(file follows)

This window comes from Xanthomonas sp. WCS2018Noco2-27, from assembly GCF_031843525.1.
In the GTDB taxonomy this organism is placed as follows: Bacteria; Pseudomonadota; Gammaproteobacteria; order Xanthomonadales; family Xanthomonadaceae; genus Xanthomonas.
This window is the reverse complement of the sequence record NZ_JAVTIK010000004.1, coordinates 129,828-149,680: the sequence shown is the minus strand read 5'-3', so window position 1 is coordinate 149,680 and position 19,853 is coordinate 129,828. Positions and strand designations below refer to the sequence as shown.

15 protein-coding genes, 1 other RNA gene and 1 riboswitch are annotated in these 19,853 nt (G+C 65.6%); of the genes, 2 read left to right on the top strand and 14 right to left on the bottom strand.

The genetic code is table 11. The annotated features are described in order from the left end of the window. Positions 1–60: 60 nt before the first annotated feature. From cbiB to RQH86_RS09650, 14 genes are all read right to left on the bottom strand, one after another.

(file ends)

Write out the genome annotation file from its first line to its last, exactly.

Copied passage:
This window comes from Xanthomonas sp. WCS2018Noco2-27, from assembly GCF_031843525.1.
In the GTDB taxonomy this organism is placed as follows: Bacteria; Pseudomonadota; Gammaproteobacteria; order Xanthomonadales; family Xanthomonadaceae; genus Xanthomonas.
This window is the reverse complement of the sequence record NZ_JAVTIK010000004.1, coordinates 129,828-149,680: the sequence shown is the minus strand read 5'-3', so window position 1 is coordinate 149,680 and position 19,853 is coordinate 129,828. Positions and strand designations below refer to the sequence as shown.

15 protein-coding genes, 1 other RNA gene and 1 riboswitch are annotated in these 19,853 nt (G+C 65.6%); of the genes, 2 read left to right on the top strand and 14 right to left on the bottom strand.

The genetic code is table 11. The annotated features are described in order from the left end of the window. Positions 1–60: 60 nt before the first annotated feature. From cbiB to RQH86_RS09650, 14 genes are all read right to left on the bottom strand, one after another.